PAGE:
Mt.Pleasant, J., and R. F. Burt. 2010. Estimating Productivity of Traditional Iroquoian Cropping Systems from Field Experiments and Historical Literature. Journal of Ethnobiology 30:52–79. DOI:

Otten, J. O., J. P. Hellwig, and L. D. Meyers, eds. 2006. Dietary Reference Intakes the Essential Guide to Nutrient Requirements. National Academies Press, Washington, DC.

Parker, A. 1910. Iroquois Uses of Maize and Other Food Plants. New York State Museum Bulletin 144:5–113. Available at: Accessed on August 26, 2016.

Rajakumar, K. 2000. Pellagra in the United States: A Historical Perspective. Southern Medical Journal 93:272–277.

Ritchie, W. A. 1973 Aboriginal Settlement Patterns in New York State. University of the State of New York, State Education Department, Albany, NY.

Ritchie, W. A. 1980. Archaeology of New York State. Harbor Hill Books, Harrison, NY.

Roe, D. A. 1973. A Plague of Corn. Cornell University Press, Ithaca, NY.

Ronzio, R. 2003. The Encyclopedia of Nutrition and Good Health. Facts on File, New York, NY.

Sauer, C. O. 1952. Agricultural Origins and Dispersals. MIT Press, Cambridge, MA.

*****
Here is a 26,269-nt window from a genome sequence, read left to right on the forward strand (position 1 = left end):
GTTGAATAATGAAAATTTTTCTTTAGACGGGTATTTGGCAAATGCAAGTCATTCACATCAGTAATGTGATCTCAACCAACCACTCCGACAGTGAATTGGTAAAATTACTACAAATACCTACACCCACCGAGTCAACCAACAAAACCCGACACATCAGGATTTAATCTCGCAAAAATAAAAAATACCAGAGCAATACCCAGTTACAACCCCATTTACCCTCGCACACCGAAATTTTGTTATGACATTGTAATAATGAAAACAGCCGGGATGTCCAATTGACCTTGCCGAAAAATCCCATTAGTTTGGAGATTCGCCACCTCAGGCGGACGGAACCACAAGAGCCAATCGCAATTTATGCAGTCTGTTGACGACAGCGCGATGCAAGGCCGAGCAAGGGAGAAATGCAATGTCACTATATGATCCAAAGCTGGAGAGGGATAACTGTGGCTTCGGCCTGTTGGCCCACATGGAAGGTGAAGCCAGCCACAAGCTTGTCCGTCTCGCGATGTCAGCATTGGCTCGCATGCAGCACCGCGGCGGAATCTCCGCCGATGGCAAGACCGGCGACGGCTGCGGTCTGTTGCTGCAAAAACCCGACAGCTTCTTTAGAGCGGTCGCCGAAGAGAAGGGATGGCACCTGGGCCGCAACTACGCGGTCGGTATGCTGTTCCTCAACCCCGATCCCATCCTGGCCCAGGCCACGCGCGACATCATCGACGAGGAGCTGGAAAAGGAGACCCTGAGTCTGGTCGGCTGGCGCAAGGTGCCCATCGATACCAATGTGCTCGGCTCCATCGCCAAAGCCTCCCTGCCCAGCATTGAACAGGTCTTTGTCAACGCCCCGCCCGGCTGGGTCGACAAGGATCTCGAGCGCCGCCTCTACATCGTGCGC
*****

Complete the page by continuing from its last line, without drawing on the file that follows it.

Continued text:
Sauer, C. O. 1971. Sixteenth Century North America: The Land and People as Seen by the Europeans. University of California Press, Berkeley, CA.

Sauer, C. O. 1972. Seeds, Spades, Hearths, and Herds. The Domestication of Animals and Foodstuffs. The MIT Press, Cambridge, MA.

Trejo-González, A., A. Feria-Morales, and C. Wild-Altamirano. 1982. The Role of Lime in the Alkaline Treatment of Corn for Tortilla Preparation. Advances in Chemistry Series 198:245–263. DOI:10.1021/ba-1982-0198.ch009.

United States Department of Agriculture Dietary Reference Intakes (USDA DRI). 2016. Available at: Accessed on August 29, 2016.

United State Department of Agriculture National Nutrient Database (USDA NND). 2016. Available at: Accessed on August 26, 2016.

Wagh, P. V, D. F. Klaustermeier, P. E. Waibel, and I. E. Liener.1963. Nutritive Value of Kidney Beans (Phaseolus vulgaris) for Chicks. Journal of Nutrition 80:191–195. Available at: Accessed on August 26, 2016.

Walters S. A., and B. H. Taylor. 2006. Effects of Honey Bee Pollination on Pumpkin Fruit and Seed Yield. HortScience 41:370–373. Available at: Accessed on August 26, 2016.

Waugh, F. W. 1916. Iroquois Foods and Food Preparation. Government Printing Bureau, Ottawa, Canada.


Copyright (c) 2016 Jane Mt.Pleasant

Creative Commons License
This work is licensed under a Creative Commons Attribution-NonCommercial 4.0 International License.